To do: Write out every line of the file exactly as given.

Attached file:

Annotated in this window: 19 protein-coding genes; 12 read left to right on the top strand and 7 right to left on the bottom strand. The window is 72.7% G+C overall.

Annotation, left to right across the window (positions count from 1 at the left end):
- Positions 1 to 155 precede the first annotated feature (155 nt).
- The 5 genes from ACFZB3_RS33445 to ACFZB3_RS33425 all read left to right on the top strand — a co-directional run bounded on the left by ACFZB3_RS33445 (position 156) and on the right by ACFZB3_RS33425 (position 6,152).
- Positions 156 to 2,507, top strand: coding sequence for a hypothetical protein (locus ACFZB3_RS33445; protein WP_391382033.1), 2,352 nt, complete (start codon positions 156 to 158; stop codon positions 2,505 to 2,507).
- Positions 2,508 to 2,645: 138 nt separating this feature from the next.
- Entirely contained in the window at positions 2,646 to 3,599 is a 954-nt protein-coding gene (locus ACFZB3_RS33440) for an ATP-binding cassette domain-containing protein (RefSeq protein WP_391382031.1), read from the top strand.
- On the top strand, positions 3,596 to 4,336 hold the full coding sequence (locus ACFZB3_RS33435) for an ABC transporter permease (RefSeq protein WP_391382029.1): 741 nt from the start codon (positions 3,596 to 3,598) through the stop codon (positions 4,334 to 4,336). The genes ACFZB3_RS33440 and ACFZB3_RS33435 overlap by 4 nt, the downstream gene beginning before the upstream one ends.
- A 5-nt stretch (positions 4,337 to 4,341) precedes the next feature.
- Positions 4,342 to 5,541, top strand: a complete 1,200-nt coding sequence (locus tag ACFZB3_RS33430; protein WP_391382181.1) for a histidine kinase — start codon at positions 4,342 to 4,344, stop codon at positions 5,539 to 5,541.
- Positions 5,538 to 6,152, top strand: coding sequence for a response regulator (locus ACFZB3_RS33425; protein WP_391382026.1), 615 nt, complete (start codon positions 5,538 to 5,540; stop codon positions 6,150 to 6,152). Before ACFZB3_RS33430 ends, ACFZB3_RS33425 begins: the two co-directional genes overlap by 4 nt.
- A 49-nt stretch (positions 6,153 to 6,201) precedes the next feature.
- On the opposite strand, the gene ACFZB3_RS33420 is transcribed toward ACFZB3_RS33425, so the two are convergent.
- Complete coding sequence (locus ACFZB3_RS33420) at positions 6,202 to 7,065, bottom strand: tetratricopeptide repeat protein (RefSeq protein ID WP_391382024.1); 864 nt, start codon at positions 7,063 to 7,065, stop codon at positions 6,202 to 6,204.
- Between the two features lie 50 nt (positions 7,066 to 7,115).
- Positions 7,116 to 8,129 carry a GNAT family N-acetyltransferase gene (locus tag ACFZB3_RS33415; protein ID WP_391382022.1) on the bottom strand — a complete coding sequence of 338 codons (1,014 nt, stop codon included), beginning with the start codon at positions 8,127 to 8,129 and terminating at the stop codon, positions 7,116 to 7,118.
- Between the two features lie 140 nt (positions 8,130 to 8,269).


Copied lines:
Annotated in this window: 19 protein-coding genes; 12 read left to right on the top strand and 7 right to left on the bottom strand. The window is 72.7% G+C overall.

Annotation, left to right across the window (positions count from 1 at the left end):
- Positions 1 to 155 precede the first annotated feature (155 nt).
- The 5 genes from ACFZB3_RS33445 to ACFZB3_RS33425 all read left to right on the top strand — a co-directional run bounded on the left by ACFZB3_RS33445 (position 156) and on the right by ACFZB3_RS33425 (position 6,152).
- Positions 156 to 2,507, top strand: coding sequence for a hypothetical protein (locus ACFZB3_RS33445; protein WP_391382033.1), 2,352 nt, complete (start codon positions 156 to 158; stop codon positions 2,505 to 2,507).
- Positions 2,508 to 2,645: 138 nt separating this feature from the next.
- Entirely contained in the window at positions 2,646 to 3,599 is a 954-nt protein-coding gene (locus ACFZB3_RS33440) for an ATP-binding cassette domain-containing protein (RefSeq protein WP_391382031.1), read from the top strand.
- On the top strand, positions 3,596 to 4,336 hold the full coding sequence (locus ACFZB3_RS33435) for an ABC transporter permease (RefSeq protein WP_391382029.1): 741 nt from the start codon (positions 3,596 to 3,598) through the stop codon (positions 4,334 to 4,336). The genes ACFZB3_RS33440 and ACFZB3_RS33435 overlap by 4 nt, the downstream gene beginning before the upstream one ends.
- A 5-nt stretch (positions 4,337 to 4,341) precedes the next feature.
- Positions 4,342 to 5,541, top strand: a complete 1,200-nt coding sequence (locus tag ACFZB3_RS33430; protein WP_391382181.1) for a histidine kinase — start codon at positions 4,342 to 4,344, stop codon at positions 5,539 to 5,541.
- Positions 5,538 to 6,152, top strand: coding sequence for a response regulator (locus ACFZB3_RS33425; protein WP_391382026.1), 615 nt, complete (start codon positions 5,538 to 5,540; stop codon positions 6,150 to 6,152). Before ACFZB3_RS33430 ends, ACFZB3_RS33425 begins: the two co-directional genes overlap by 4 nt.
- A 49-nt stretch (positions 6,153 to 6,201) precedes the next feature.
- On the opposite strand, the gene ACFZB3_RS33420 is transcribed toward ACFZB3_RS33425, so the two are convergent.
- Complete coding sequence (locus ACFZB3_RS33420) at positions 6,202 to 7,065, bottom strand: tetratricopeptide repeat protein (RefSeq protein ID WP_391382024.1); 864 nt, start codon at positions 7,063 to 7,065, stop codon at positions 6,202 to 6,204.
- Between the two features lie 50 nt (positions 7,066 to 7,115).
- Positions 7,116 to 8,129 carry a GNAT family N-acetyltransferase gene (locus tag ACFZB3_RS33415; protein ID WP_391382022.1) on the bottom strand — a complete coding sequence of 338 codons (1,014 nt, stop codon included), beginning with the start codon at positions 8,127 to 8,129 and terminating at the stop codon, positions 7,116 to 7,118.
- Between the two features lie 140 nt (positions 8,130 to 8,269).